By: Hon. Rick Boucher
A recent Congressional hearing underscored how many Senators remain deeply, even angrily, concerned about the low availability of high-speed internet access in rural America. From the tenor of the hearing, one would rightly conclude that the need for greater broadband deployment is the single most pressing internet policy issue of our time.
During the hearing, Senate Commerce Committee Chairman John Thune (R-SD) asked Federal Communications Commission Chairman Ajit Pai pointedly whether the FCC would “commit to providing a solution for rural broadband” by the end of the year (answer: yes). FCC Commissioner Mike O’Rielly emphasized that 14 million Americans do not have access to broadband today. And Senator Jon Tester (D-MT) said his concern is addressing the areas that have “no G,” even as many Americans are beginning the important transition from 4G to 5G broadband service.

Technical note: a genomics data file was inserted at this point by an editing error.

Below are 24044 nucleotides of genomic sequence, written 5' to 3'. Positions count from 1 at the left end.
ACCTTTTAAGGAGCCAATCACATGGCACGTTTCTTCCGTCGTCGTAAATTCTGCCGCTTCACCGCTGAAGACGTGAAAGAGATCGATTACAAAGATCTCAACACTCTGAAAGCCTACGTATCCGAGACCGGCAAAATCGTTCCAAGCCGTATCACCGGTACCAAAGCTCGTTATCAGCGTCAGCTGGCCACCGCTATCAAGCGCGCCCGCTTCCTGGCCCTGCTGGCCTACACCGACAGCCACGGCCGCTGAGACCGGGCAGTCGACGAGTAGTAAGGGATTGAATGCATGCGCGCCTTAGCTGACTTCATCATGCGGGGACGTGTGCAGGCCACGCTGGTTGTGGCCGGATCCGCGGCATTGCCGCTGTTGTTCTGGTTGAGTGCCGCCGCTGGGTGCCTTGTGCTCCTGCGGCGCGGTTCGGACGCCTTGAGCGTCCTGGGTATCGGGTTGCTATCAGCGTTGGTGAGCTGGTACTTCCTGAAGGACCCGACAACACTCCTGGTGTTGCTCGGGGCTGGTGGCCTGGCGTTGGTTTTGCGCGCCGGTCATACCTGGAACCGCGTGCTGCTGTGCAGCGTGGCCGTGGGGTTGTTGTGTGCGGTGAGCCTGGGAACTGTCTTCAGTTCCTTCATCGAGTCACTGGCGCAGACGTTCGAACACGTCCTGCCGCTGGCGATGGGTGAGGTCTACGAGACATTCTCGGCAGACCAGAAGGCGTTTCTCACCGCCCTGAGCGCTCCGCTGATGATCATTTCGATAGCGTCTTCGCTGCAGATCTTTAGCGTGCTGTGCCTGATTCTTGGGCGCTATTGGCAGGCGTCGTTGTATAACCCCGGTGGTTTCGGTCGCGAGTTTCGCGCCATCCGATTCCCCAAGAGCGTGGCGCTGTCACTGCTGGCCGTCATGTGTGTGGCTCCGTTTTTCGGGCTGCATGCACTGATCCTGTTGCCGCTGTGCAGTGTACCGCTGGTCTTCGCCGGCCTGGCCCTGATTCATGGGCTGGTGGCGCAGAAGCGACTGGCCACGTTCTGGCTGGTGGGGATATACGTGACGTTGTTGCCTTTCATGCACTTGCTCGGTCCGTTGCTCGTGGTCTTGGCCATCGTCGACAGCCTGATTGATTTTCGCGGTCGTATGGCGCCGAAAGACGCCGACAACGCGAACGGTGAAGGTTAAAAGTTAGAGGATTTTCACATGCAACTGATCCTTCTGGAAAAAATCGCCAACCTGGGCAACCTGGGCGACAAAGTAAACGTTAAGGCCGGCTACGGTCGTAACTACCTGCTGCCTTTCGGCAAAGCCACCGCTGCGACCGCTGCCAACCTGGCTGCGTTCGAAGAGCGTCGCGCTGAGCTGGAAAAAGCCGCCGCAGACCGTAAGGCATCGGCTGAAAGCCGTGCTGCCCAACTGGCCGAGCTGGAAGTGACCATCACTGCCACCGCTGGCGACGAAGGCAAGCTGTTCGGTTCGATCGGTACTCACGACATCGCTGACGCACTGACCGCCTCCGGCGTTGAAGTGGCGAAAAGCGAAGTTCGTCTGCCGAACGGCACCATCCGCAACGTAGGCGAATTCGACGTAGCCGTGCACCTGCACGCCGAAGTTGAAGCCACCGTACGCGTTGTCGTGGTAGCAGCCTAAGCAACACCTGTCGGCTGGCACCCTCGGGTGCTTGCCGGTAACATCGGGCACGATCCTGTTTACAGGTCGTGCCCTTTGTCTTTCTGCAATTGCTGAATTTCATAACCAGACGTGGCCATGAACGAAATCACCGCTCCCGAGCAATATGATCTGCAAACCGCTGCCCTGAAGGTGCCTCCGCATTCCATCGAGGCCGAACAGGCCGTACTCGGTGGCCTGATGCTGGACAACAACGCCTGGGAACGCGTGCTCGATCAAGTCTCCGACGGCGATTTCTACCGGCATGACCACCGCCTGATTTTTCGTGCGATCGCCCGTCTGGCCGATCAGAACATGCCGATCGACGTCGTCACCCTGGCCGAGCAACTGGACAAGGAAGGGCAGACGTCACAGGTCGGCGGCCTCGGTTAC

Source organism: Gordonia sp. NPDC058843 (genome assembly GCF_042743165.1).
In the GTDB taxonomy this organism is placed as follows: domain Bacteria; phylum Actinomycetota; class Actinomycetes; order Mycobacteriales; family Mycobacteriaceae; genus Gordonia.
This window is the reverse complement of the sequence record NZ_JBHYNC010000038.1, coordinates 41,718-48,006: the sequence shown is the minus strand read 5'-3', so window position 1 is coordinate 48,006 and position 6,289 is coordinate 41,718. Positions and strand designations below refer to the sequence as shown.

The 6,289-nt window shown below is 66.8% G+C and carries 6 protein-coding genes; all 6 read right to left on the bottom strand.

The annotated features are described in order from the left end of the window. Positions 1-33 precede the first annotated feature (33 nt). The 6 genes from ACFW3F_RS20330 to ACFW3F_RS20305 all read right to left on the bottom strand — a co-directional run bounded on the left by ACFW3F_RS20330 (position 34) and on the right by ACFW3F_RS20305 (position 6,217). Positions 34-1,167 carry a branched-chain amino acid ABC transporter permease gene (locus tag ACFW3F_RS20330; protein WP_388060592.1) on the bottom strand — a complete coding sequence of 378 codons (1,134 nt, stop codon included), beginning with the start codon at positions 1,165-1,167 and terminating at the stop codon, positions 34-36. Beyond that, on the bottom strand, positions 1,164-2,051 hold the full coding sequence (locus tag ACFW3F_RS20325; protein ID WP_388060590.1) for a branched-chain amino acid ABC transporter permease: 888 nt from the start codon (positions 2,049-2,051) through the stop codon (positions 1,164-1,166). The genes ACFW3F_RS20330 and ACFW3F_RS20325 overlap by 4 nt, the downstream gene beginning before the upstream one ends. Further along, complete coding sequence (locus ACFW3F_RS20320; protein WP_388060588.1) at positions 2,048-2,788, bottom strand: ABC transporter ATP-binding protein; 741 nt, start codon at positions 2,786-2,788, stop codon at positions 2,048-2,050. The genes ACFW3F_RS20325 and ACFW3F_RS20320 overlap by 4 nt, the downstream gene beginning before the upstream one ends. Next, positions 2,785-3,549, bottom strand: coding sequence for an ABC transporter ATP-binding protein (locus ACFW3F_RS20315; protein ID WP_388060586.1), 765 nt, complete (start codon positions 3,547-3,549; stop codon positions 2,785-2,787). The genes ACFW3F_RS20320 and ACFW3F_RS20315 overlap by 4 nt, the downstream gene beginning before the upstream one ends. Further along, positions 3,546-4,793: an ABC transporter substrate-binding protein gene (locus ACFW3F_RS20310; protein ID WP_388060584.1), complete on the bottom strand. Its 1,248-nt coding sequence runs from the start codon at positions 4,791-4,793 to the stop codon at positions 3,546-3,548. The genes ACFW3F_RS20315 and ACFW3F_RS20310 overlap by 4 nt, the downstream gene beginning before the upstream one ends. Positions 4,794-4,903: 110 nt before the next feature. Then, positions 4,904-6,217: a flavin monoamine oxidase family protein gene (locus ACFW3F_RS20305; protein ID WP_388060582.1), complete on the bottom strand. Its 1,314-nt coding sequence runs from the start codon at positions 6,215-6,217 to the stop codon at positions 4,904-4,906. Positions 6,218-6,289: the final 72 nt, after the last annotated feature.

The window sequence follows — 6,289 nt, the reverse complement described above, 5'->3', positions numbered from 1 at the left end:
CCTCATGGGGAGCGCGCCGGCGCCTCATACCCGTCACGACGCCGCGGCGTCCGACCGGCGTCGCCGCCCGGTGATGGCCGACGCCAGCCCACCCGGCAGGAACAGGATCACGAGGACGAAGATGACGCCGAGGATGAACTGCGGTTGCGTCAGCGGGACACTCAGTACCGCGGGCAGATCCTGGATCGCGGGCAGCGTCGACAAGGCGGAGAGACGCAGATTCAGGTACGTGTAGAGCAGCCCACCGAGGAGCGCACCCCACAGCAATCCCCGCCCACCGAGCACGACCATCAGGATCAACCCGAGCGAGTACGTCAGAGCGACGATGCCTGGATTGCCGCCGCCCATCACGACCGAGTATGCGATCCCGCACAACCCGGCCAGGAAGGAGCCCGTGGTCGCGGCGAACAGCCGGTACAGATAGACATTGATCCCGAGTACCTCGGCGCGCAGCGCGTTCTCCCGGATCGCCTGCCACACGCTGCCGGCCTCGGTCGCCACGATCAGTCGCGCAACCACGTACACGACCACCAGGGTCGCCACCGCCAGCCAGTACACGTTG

Unfortunately, the continuing saga of the net neutrality debate, which has now raged for more than a decade, has taken the oxygen out of the room and diverted attention from the very practical and pressing concern over lack of broadband for so many in the United States. Because of the almost exclusive preoccupation with net neutrality, the bandwidth has simply not existed for sufficient policy focus on the availability of broadband.